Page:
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Advice on Career Switch

Updated: Jun 16, 2022

Tons of information.

My family tells me to hang on to my job because it’s the real working life while my friends tell me to go for the switch immediately.

It's like a ship steering to the left, to the right, to the center......yet the journey seems long!

Confusing, isn't it?

I get many questions frequently on career switches. Some of them are about whether they are able to adjust into their new role. Some are wondering whether they have the abilities to perform to their best. Others think they lack the relevant skills to jump on board. A handful is concerned about the change of work environment which affect them greatly.

The new trend is about moving to technology-based roles where the career prospects are better and pay is higher.

I have a case where a client is keen to switch to a digital marketing role from a sales profession. However, he remains stuck despite having knowledge in Google Analytics.

Companies did not even give him a chance for an interview because he didn't have any experiences.

After taking charge of his case, I realize he does have copywriting skills and analytical abilities. So, he becomes creative. He decides to start a blog, places his articles up on LinkedIn to talk about the benefits of Google Analytics, pulling in case studies that will help smaller firms interpret the traffic data.

He broadens his topic and includes data metrics KPIs such as bounce rate and number of users. He gives free template to users who need a structured process of regular monitoring. His aim is to be a Thought Leader in this space.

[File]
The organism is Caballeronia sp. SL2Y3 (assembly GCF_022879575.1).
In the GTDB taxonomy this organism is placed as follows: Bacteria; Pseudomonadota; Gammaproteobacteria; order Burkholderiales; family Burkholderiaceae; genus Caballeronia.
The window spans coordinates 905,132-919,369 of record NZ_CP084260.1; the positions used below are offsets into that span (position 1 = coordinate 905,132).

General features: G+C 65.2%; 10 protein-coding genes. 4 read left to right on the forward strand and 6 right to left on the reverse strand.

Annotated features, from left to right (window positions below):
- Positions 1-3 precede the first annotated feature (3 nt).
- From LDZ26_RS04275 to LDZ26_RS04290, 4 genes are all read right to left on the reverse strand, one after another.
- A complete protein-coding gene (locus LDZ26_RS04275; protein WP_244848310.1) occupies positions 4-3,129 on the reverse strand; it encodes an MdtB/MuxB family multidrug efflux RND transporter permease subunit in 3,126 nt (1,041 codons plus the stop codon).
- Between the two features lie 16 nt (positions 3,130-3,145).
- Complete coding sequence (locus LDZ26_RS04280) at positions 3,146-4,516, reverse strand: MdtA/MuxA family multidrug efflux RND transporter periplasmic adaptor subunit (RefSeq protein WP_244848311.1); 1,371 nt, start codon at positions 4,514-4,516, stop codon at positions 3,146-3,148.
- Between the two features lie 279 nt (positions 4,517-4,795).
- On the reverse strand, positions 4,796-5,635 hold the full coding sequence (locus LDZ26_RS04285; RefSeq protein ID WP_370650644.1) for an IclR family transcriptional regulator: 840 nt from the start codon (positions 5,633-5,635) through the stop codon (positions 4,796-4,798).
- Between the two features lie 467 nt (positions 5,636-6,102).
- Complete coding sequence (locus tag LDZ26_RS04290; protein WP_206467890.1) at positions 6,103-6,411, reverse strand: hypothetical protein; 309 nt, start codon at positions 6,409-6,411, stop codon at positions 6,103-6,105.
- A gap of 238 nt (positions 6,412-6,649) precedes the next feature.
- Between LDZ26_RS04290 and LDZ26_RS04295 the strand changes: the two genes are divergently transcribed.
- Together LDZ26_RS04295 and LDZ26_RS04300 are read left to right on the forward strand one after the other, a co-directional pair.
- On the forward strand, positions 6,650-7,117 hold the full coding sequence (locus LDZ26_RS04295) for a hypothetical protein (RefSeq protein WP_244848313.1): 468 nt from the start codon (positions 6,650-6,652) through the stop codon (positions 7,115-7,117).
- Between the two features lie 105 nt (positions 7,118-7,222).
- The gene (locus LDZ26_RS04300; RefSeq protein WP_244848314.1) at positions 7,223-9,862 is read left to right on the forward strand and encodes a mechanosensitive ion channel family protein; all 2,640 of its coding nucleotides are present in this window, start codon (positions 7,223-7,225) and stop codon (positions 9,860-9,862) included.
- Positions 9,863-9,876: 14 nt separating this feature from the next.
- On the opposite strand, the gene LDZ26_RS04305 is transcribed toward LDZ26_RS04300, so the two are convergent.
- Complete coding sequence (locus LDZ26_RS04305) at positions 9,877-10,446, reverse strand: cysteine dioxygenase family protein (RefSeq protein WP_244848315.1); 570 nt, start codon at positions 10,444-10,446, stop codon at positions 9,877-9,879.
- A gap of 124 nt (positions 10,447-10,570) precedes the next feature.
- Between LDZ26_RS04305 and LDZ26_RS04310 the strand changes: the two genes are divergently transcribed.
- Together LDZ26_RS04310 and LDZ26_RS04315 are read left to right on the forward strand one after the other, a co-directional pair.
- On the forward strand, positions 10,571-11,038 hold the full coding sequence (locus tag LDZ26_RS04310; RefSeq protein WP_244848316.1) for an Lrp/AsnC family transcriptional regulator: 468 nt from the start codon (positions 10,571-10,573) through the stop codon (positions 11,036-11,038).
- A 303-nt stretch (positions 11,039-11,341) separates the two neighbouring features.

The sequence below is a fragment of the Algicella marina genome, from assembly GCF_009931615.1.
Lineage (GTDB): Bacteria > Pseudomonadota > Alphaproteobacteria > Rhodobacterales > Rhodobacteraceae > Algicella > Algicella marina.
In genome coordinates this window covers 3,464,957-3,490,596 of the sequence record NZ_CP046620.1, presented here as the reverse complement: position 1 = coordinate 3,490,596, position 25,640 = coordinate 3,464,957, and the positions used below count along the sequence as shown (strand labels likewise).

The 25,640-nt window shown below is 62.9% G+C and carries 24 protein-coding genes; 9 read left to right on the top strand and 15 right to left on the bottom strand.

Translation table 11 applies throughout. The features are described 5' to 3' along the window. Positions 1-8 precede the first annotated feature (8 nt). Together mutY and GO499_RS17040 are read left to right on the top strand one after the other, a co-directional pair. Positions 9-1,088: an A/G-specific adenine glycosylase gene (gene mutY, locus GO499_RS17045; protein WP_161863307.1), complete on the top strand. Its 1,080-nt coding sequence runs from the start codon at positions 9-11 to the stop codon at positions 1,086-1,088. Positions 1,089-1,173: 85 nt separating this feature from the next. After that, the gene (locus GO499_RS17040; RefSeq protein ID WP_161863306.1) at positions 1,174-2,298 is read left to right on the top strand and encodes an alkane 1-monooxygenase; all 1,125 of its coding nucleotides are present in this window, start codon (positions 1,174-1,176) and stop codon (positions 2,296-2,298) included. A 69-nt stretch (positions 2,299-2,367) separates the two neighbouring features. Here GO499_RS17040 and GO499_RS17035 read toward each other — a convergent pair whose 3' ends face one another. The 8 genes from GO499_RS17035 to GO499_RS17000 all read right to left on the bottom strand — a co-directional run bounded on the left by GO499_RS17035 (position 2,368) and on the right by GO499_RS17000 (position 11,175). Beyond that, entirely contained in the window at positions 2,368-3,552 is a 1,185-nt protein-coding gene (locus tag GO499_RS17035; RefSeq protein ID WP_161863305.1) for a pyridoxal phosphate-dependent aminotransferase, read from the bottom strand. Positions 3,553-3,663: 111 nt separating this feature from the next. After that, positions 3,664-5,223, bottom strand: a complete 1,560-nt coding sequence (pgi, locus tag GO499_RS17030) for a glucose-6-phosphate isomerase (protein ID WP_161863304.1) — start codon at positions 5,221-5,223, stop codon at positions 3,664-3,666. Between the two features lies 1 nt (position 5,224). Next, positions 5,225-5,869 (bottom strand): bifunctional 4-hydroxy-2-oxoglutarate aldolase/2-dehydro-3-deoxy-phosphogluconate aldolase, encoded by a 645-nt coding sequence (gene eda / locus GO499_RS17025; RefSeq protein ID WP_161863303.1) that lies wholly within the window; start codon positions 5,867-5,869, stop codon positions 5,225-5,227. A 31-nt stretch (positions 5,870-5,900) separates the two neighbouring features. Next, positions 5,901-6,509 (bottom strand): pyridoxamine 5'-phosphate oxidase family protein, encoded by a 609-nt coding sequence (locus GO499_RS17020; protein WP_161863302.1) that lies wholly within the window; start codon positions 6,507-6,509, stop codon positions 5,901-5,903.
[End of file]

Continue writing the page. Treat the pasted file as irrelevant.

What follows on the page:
Guess what?

A start-up writes to him and decides to offer him a job in digital marketing!

There is hope if you are focused and possess high level of persistence.

Sometimes unplanned opportunities may just come by at the right time. It's known as "planned happenstance" as part of John Krumbolt'z theory.

How should I then make a better decision to change my careers?

The best medicine is always to have a trial. Experience the real thing.


An easier way to get accustomed to the role is to get onto a job without pay for 3 months.

It's an adult internship.

Have a list of 10 companies within the same industry. Find the contacts you will like to speak to (e.g. Digital Marketing Managers) and write a short note stating your clear volunteering intention via LinkedIn.

Better chance if the company is looking for a headcount on this position!

Go to the key contact and not the HR Manager unless you are being diverted to them.

Ask for a call discussion which makes it easier.